There’s more.

      1. Hmmm, you’d think word of Stonewall was Twittered around the world. Of course there was none, not even a public Internet or e-mail or cell phones. In fact, “that night” was almost totally IGNORED by MSM even in NYC and “America at large” didn’t begin to understand “just how prevalent our community was” until the anniversary the next year and New York’s Gay Activist Alliance zaps of the mayor, et al., a couple of years after that began to generate some national headlines.

      2. I don’t have time to read the linked interview but if Pine is referring to the story that the subject of that particular raid was a blackmail ring they thought connected to THE MAFIA-OWNED bar, he’s technically right. The precinct normally involved in symbolic suppression raids [and were paid by the owners for tip offs ahead of time] wasn’t even told that this multi agency raid was going to happen.

      But the patrons thought it was just another antigay raid and the mood of the times was right for such reaction. If it hadn’t happened that night, regardless of the cops’ motivation, it would have happened another very soon. BUT imagining them as a roomful of Harvey Milks is silly.

      But not as dangerous as galefan2004′s nonsense. You just supported the “Eichmann Defense” used by its namesake to excuse his transporting millions of Jews and others to their deaths because he was “just following orders.”

      Jun 25, 2009 at 12:21 pm · @ReplyReply to this comment ·
    • galefan2004
      galefan2004

      @RegGuy815: Unfortunately, age doesn’t provide perspective and new wisdom for most when it comes to bigotry. It just provides you with more ways to enforce your bigotry.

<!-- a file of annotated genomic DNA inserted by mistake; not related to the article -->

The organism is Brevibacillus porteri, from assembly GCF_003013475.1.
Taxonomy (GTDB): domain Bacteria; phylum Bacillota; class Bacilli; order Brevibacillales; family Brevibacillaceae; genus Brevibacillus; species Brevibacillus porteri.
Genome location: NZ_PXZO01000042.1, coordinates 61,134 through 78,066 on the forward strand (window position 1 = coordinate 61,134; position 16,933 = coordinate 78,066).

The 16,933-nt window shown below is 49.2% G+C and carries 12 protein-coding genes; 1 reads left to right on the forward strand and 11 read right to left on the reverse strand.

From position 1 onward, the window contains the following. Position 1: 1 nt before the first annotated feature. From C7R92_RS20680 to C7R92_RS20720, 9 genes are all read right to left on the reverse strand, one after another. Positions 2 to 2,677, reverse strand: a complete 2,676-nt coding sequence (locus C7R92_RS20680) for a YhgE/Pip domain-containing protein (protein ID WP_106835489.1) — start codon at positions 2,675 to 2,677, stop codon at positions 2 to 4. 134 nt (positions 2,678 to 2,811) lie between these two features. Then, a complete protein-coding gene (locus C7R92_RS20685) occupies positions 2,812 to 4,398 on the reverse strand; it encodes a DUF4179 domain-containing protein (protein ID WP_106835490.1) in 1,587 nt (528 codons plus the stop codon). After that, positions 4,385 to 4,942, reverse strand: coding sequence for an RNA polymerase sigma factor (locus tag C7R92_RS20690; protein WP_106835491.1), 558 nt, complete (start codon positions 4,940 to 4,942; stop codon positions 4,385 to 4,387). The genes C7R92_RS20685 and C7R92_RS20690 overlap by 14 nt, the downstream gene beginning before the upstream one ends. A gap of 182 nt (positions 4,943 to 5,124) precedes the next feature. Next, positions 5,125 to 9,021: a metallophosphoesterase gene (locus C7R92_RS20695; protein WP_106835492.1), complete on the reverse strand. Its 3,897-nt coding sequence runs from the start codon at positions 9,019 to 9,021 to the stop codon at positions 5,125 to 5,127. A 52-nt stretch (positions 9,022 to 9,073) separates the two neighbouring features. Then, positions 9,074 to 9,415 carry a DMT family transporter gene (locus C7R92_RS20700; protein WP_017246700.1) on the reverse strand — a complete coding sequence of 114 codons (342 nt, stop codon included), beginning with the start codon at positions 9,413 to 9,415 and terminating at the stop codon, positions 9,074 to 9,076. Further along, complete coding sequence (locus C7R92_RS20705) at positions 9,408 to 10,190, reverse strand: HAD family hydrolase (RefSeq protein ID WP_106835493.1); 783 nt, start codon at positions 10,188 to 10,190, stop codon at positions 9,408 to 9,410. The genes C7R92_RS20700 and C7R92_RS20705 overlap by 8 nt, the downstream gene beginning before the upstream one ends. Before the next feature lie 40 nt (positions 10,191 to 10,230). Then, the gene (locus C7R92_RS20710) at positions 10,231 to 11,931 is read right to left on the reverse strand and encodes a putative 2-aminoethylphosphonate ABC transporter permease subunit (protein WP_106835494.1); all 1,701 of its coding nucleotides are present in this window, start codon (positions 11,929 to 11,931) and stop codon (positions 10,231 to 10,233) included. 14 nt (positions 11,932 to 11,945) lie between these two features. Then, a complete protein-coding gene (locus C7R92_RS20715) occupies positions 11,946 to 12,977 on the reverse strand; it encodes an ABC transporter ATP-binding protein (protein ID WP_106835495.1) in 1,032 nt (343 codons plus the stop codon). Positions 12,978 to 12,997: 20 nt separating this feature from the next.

Jun 25, 2009 at 12:22 pm · @ReplyReply to this comment ·
    • marius
      marius

      Have cops changed that much?

      I don’t think the majority have.

      Jun 25, 2009 at 12:29 pm · @ReplyReply to this comment ·
    • marius
      marius

      @marius:

      majority has? I suck at English.

      ‘Scuse me.

      Jun 25, 2009 at 12:33 pm · @ReplyReply to this comment ·
    • galefan2004
      galefan2004

      @marius: What exactly do you mean? Are cops still homophobic? I don’t know how I would answer that, but I do know that my first visit to Akron, Ohio back in the days when I still had pride stickers on my car got me pulled over for doing absolutely nothing. When I told him I was going to the gay bar he accused me of being drunk or on drugs. Then he accused me of having drugs in my car, so I made them search my car. Then after they couldn’t find anything in my car, they made me do all of the sobriety tests. I had to say the ABC’s backwards. So I did it, and when I got to A, I said “A SIR!” and really got up in his face with my voice. Apparently that was enough to end the torture I went through that night in my welcome to Akron confrontation with the police department. So, if your question is rather cops stopped being homophobic assholes that are power hungry, I think the answer would be no. Fortunately, the 70s and 80s saw great progress made in stripping the rights the cops had to infringe on civil liberties that existed and expanding more civil liberties. Hell, it wasn’t till some time in 1980 that the “fleeing felon policy” (which allowed all cops to shoot any individuals feeling law enforcement) was legally abolished.

      Jun 25, 2009 at 12:36 pm · @ReplyReply to this comment ·
    • DM73
      DM73

      As with all things in American society, progressive change happens and as slow as it does happen, it slowly filters into its institutions. In our time, the NYPD marches in Pride events. Raids still occur today (liquor license issues/drugs/prostition and the like) and thankfully the patrons aren’t the focus of the police’s ire as in times passed. The ire is directed properly at the business. Often places are closed before they’re opened to the public. It’s still a reasonable debate if the NYPD targets LGBT businesses more often than not.